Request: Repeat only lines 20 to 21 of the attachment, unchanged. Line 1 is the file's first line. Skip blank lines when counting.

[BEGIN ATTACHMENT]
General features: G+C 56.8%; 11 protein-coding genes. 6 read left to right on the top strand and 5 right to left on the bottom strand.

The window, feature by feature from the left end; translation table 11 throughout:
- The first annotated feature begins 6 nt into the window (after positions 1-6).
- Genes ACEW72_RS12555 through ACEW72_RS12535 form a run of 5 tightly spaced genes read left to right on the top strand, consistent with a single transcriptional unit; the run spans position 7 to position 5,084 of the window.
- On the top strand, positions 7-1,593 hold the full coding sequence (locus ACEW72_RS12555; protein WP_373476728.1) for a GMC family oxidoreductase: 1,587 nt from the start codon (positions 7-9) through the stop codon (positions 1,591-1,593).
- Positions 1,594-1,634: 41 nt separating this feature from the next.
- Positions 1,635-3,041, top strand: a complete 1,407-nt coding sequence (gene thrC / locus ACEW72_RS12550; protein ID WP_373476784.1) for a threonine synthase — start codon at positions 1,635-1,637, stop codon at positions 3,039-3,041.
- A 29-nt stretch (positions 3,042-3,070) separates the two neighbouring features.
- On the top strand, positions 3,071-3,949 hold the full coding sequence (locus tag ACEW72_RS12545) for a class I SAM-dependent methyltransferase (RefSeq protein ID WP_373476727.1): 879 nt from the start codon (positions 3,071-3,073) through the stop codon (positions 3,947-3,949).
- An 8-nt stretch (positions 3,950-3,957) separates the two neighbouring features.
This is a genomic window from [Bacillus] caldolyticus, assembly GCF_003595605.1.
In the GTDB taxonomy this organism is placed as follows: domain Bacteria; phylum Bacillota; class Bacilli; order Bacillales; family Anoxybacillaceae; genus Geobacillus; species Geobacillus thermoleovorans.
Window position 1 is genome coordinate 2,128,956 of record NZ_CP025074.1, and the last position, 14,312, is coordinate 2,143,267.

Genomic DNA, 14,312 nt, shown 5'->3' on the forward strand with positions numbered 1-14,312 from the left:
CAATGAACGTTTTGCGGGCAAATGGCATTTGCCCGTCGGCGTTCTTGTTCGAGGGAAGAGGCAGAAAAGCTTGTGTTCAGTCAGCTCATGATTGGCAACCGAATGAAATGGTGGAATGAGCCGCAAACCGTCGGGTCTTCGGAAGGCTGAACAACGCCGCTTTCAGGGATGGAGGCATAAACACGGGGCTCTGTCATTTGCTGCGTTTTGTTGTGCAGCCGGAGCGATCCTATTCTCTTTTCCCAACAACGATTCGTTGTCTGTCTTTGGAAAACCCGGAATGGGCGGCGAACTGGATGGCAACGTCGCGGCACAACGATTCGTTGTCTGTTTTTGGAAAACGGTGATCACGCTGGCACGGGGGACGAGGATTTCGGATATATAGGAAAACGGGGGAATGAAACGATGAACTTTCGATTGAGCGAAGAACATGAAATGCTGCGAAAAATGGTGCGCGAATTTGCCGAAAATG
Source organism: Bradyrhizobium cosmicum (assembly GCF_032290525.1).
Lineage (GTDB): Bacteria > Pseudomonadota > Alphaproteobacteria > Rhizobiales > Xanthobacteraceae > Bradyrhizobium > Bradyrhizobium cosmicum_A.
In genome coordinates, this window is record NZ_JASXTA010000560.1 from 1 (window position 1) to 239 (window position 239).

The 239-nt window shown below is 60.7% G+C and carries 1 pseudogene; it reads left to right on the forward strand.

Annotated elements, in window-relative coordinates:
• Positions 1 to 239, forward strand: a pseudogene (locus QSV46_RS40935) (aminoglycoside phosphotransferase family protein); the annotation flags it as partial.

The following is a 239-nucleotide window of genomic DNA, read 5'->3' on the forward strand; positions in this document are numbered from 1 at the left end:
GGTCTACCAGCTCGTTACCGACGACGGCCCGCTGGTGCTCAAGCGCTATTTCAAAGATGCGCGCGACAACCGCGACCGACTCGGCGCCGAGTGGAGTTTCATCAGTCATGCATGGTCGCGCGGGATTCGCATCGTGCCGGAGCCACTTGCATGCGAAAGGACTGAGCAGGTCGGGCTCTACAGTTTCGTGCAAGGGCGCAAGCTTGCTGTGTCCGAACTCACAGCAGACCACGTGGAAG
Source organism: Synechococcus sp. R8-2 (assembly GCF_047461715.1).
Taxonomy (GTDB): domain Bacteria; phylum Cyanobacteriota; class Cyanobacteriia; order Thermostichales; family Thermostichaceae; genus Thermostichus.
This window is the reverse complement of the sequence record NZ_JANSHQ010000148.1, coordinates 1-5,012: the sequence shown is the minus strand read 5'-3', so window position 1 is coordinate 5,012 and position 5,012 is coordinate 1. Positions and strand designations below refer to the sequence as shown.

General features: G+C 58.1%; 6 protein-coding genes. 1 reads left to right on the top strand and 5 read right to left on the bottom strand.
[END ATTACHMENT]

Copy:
Annotated elements, in window-relative coordinates:
• Positions 1 to 239, forward strand: a pseudogene (locus QSV46_RS40935) (aminoglycoside phosphotransferase family protein); the annotation flags it as partial.